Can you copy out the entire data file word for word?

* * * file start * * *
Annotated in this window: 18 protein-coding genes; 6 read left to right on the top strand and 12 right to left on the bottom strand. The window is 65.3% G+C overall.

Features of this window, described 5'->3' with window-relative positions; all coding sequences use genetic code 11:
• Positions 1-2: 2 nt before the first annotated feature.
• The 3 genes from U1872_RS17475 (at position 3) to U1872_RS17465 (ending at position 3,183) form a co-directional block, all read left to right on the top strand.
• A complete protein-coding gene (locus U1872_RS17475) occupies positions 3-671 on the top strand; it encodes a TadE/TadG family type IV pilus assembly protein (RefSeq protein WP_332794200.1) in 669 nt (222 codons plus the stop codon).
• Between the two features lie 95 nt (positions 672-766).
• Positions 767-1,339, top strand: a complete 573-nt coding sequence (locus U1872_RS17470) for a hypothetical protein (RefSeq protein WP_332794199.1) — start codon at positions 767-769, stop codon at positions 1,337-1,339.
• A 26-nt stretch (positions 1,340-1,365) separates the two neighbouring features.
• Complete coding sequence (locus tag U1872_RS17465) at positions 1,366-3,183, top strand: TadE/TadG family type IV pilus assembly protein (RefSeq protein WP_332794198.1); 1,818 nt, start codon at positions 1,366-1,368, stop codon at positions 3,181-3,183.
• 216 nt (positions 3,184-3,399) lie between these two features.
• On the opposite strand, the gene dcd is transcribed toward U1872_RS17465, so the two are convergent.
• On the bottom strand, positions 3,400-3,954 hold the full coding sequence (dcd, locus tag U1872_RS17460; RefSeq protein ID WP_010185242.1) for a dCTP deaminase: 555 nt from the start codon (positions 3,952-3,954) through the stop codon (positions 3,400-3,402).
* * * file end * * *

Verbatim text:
Annotated in this window: 18 protein-coding genes; 6 read left to right on the top strand and 12 right to left on the bottom strand. The window is 65.3% G+C overall.

Features of this window, described 5'->3' with window-relative positions; all coding sequences use genetic code 11:
• Positions 1-2: 2 nt before the first annotated feature.
• The 3 genes from U1872_RS17475 (at position 3) to U1872_RS17465 (ending at position 3,183) form a co-directional block, all read left to right on the top strand.
• A complete protein-coding gene (locus U1872_RS17475) occupies positions 3-671 on the top strand; it encodes a TadE/TadG family type IV pilus assembly protein (RefSeq protein WP_332794200.1) in 669 nt (222 codons plus the stop codon).
• Between the two features lie 95 nt (positions 672-766).
• Positions 767-1,339, top strand: a complete 573-nt coding sequence (locus U1872_RS17470) for a hypothetical protein (RefSeq protein WP_332794199.1) — start codon at positions 767-769, stop codon at positions 1,337-1,339.
• A 26-nt stretch (positions 1,340-1,365) separates the two neighbouring features.
• Complete coding sequence (locus tag U1872_RS17465) at positions 1,366-3,183, top strand: TadE/TadG family type IV pilus assembly protein (RefSeq protein WP_332794198.1); 1,818 nt, start codon at positions 1,366-1,368, stop codon at positions 3,181-3,183.
• 216 nt (positions 3,184-3,399) lie between these two features.
• On the opposite strand, the gene dcd is transcribed toward U1872_RS17465, so the two are convergent.
• On the bottom strand, positions 3,400-3,954 hold the full coding sequence (dcd, locus tag U1872_RS17460; RefSeq protein ID WP_010185242.1) for a dCTP deaminase: 555 nt from the start codon (positions 3,952-3,954) through the stop codon (positions 3,400-3,402).